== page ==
Here’s how Peter Thiel has turned a retirement account into a $5B tax-free piggy bank

Peter Thiel turned a retirement account into a $5 billion dollar tax-free piggy bank.

Here’s the incredible story:

In January 1999 a deputy of Peter Thiel’s walked into Pensco Pension Services office in San Francisco.

This would be a meeting that would change Thiel’s life.

First things first, let’s understand how a Roth IRA works.

With a Roth Individual Retirement Account (IRA) you invest a limited amount of money each year ($6,000).

When the money is in your account it’s never taxed again.

As long as you don’t withdraw it before you’re 59 1/2.

Thiel had recently embarked on his venture capital career.

He raised $1 million from friends and family to launch Thiel Capital Management.

Pensco was a small firm that allowed its customers to put almost any investment in a tax-beneficial retirement account.

Pensco’s founder was Tom Anderson.

Anderson introduced Thiel to the Roth IRA, a new account that wouldn’t make you pay tax when you took the money out.

Thiel seized the opportunity with two hands.

He was about to become Pensco’s whale.

But what happened next cost the US government millions.

The average American typically uses their retirement account to purchase stocks or bonds.

The value of which is set by a public stock exchange.

Thiel used his Roth IRA to purchase shares in his new startup, PayPal.

In 1999, the maximum annual contribution to your Roth IRA was $2,000.

Thiel paid $0.001 per share for 1.7 million shares.

This cost him only $1,700.

One month after Thiel bought the shares in his Roth, PayPal raised $500,000.

Then in August, another $4.5 million from Nokia’s venture fund.

The dot-com boom was happening, and happening quick…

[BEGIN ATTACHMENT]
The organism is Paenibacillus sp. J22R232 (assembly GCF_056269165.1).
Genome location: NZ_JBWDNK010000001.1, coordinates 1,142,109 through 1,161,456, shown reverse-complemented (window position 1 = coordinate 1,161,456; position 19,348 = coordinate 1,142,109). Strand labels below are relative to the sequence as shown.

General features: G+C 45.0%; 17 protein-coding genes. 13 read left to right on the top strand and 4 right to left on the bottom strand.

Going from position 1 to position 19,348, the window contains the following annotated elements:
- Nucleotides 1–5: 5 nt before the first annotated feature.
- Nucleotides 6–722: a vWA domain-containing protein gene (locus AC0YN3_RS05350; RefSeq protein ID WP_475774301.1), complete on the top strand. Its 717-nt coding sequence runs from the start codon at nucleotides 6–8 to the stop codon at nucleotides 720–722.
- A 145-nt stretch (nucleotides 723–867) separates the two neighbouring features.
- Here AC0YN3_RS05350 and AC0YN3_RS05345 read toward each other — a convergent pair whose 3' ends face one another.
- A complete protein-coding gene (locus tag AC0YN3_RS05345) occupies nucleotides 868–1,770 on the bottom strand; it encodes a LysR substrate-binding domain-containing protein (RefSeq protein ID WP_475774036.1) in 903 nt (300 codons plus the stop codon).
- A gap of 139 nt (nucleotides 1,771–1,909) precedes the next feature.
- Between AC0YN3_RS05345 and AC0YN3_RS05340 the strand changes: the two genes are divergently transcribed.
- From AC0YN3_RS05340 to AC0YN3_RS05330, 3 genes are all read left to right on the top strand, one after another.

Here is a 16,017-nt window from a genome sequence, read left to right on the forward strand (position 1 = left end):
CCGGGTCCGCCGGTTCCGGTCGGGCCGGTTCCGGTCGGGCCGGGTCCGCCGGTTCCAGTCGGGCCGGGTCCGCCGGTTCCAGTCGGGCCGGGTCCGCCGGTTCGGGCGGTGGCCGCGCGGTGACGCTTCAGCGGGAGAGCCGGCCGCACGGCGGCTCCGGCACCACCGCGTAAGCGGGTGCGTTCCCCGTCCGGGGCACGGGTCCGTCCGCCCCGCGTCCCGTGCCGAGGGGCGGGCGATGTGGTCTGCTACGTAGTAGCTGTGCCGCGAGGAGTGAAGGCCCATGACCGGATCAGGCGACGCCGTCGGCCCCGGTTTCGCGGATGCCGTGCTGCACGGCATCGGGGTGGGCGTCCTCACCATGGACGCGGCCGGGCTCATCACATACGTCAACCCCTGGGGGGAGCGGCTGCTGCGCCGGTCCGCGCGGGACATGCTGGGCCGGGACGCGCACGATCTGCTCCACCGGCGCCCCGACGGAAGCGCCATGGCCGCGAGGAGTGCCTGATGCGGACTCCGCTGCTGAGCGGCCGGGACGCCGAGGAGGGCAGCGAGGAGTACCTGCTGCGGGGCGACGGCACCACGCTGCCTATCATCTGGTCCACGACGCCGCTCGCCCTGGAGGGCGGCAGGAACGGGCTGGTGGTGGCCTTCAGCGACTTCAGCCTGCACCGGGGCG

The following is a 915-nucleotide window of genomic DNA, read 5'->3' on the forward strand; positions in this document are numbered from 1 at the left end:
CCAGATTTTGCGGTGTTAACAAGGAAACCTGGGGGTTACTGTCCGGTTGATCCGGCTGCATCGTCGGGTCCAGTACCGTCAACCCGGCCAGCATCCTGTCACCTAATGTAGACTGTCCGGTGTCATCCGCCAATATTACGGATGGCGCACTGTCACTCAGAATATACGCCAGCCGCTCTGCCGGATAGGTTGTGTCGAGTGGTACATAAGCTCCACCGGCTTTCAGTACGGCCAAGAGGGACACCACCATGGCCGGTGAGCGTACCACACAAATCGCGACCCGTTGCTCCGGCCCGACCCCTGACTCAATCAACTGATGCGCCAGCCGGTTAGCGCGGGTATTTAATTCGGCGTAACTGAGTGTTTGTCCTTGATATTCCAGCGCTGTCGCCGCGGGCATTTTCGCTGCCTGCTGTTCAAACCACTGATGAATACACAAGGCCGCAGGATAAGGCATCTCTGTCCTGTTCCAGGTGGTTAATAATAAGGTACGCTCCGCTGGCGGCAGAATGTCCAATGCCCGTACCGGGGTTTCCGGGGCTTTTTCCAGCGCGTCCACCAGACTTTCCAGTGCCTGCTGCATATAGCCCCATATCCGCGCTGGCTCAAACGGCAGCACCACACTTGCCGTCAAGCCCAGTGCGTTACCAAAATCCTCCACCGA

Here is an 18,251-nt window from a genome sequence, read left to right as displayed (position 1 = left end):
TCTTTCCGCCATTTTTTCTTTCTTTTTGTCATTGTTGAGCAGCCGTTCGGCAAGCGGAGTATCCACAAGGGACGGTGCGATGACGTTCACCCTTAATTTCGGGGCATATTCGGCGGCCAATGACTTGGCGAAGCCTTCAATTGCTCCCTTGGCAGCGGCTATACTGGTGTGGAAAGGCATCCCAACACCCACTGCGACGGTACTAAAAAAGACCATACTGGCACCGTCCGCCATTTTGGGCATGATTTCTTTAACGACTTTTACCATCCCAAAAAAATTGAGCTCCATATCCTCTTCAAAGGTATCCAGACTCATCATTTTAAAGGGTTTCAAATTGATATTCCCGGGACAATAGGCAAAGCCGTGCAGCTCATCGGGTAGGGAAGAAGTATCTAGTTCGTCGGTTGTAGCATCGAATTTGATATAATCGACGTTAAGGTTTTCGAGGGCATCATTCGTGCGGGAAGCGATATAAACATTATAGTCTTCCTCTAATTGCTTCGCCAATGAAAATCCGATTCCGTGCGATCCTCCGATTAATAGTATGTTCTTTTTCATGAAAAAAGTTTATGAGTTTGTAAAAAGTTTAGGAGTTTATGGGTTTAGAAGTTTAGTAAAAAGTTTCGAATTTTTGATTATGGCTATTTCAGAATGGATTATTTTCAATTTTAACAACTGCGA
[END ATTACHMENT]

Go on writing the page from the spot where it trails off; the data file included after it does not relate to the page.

The reported value of Thiel’s Roth at the end of 1999? $1,664.

After 1999, Thiel never contributed money to his Roth IRA again.

In 2000, the value of his Roth jumped to $3.8 million.

A cool 227,490% increase.

In 2002, eBay purchased PayPal.

Thiel sold the shares and bagged $28.5 million inside his tax-free wrapper.

If Thiel held these shares outside of the Roth, he would’ve owed the IRS 20% of the gains and another 9% in tax to California.

What happened next?

Rinse and repeat…

Thiel founded Palantir in 2003.

A data analytics company backed by a CIA venture fund.

Thiel used the $28.5 million sloshing around in his Roth to buy shares of Palantir.

There was another opportunity sitting on the table.

In 2004, Thiel met Mark Zuckerberg.

He invested $500,000 into Facebook from a place no other than his Roth IRA.

By the end of 2008, his Roth was worth $870 million.

As of 2019, Thiel’s Roth IRA crossed $5 billion.

What if you also started a Roth in 1999 and maximised your contribution each year?

You’d have $258,000.

So what’s the secret?

1. Open a Roth with $2,000
2. Buy founders shares for fractions of a penny
3. Shield yourself from tax until you’re 59 and a half
4. Use the proceeds to make other investments
5. Find yourself on the beach sipping a cold one
(6. Meteoric startup growth)

If Thiel waits until he’s 59 1/2 in April 2027, he won’t have to pay tax on a penny of the $5 billion.

To give you some perspective:

1 in 4 working-age Americans have nothing saved for retirement.

The average Roth IRA was worth $115,400 at the start of 2020.

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